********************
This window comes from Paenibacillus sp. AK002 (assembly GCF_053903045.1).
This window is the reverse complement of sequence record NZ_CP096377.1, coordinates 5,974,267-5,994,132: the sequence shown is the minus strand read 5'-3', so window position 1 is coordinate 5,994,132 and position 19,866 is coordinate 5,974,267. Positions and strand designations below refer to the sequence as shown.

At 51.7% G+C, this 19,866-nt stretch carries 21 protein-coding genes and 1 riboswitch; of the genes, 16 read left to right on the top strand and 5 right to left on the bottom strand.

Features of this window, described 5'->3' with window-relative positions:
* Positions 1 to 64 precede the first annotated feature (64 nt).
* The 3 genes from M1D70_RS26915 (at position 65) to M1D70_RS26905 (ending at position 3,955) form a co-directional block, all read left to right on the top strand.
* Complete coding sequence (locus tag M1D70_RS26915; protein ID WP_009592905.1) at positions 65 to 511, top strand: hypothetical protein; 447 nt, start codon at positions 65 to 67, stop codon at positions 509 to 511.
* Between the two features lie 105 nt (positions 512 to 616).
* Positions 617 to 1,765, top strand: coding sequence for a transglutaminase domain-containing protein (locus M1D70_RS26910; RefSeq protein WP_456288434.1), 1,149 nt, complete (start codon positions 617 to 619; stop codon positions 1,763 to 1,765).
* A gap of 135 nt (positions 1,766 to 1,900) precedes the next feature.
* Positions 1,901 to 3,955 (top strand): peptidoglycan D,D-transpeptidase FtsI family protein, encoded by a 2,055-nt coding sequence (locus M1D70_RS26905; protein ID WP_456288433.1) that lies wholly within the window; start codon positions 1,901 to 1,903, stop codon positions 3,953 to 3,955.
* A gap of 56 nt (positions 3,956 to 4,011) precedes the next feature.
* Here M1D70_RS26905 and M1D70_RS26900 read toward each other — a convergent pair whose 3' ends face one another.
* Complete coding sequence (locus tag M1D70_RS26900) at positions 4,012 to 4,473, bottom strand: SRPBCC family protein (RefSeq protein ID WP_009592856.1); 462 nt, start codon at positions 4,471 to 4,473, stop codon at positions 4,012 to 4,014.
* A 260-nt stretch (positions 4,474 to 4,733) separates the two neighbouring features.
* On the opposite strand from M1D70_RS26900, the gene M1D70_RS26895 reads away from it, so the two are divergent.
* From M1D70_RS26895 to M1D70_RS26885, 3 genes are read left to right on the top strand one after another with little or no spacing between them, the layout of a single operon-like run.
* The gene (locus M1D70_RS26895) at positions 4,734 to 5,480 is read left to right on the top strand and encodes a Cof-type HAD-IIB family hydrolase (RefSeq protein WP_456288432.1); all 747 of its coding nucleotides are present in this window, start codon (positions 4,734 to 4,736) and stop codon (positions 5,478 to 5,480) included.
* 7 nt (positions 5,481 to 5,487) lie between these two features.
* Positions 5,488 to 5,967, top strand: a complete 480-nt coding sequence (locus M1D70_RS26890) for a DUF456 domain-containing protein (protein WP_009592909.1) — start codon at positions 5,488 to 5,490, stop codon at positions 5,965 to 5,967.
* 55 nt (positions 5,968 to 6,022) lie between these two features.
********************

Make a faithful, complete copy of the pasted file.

This window comes from Paenibacillus sp. AK002 (assembly GCF_053903045.1).
This window is the reverse complement of sequence record NZ_CP096377.1, coordinates 5,974,267-5,994,132: the sequence shown is the minus strand read 5'-3', so window position 1 is coordinate 5,994,132 and position 19,866 is coordinate 5,974,267. Positions and strand designations below refer to the sequence as shown.

At 51.7% G+C, this 19,866-nt stretch carries 21 protein-coding genes and 1 riboswitch; of the genes, 16 read left to right on the top strand and 5 right to left on the bottom strand.

Features of this window, described 5'->3' with window-relative positions:
* Positions 1 to 64 precede the first annotated feature (64 nt).
* The 3 genes from M1D70_RS26915 (at position 65) to M1D70_RS26905 (ending at position 3,955) form a co-directional block, all read left to right on the top strand.
* Complete coding sequence (locus tag M1D70_RS26915; protein ID WP_009592905.1) at positions 65 to 511, top strand: hypothetical protein; 447 nt, start codon at positions 65 to 67, stop codon at positions 509 to 511.
* Between the two features lie 105 nt (positions 512 to 616).
* Positions 617 to 1,765, top strand: coding sequence for a transglutaminase domain-containing protein (locus M1D70_RS26910; RefSeq protein WP_456288434.1), 1,149 nt, complete (start codon positions 617 to 619; stop codon positions 1,763 to 1,765).
* A gap of 135 nt (positions 1,766 to 1,900) precedes the next feature.
* Positions 1,901 to 3,955 (top strand): peptidoglycan D,D-transpeptidase FtsI family protein, encoded by a 2,055-nt coding sequence (locus M1D70_RS26905; protein ID WP_456288433.1) that lies wholly within the window; start codon positions 1,901 to 1,903, stop codon positions 3,953 to 3,955.
* A gap of 56 nt (positions 3,956 to 4,011) precedes the next feature.
* Here M1D70_RS26905 and M1D70_RS26900 read toward each other — a convergent pair whose 3' ends face one another.
* Complete coding sequence (locus tag M1D70_RS26900) at positions 4,012 to 4,473, bottom strand: SRPBCC family protein (RefSeq protein ID WP_009592856.1); 462 nt, start codon at positions 4,471 to 4,473, stop codon at positions 4,012 to 4,014.
* A 260-nt stretch (positions 4,474 to 4,733) separates the two neighbouring features.
* On the opposite strand from M1D70_RS26900, the gene M1D70_RS26895 reads away from it, so the two are divergent.
* From M1D70_RS26895 to M1D70_RS26885, 3 genes are read left to right on the top strand one after another with little or no spacing between them, the layout of a single operon-like run.
* The gene (locus M1D70_RS26895) at positions 4,734 to 5,480 is read left to right on the top strand and encodes a Cof-type HAD-IIB family hydrolase (RefSeq protein WP_456288432.1); all 747 of its coding nucleotides are present in this window, start codon (positions 4,734 to 4,736) and stop codon (positions 5,478 to 5,480) included.
* 7 nt (positions 5,481 to 5,487) lie between these two features.
* Positions 5,488 to 5,967, top strand: a complete 480-nt coding sequence (locus M1D70_RS26890) for a DUF456 domain-containing protein (protein WP_009592909.1) — start codon at positions 5,488 to 5,490, stop codon at positions 5,965 to 5,967.
* 55 nt (positions 5,968 to 6,022) lie between these two features.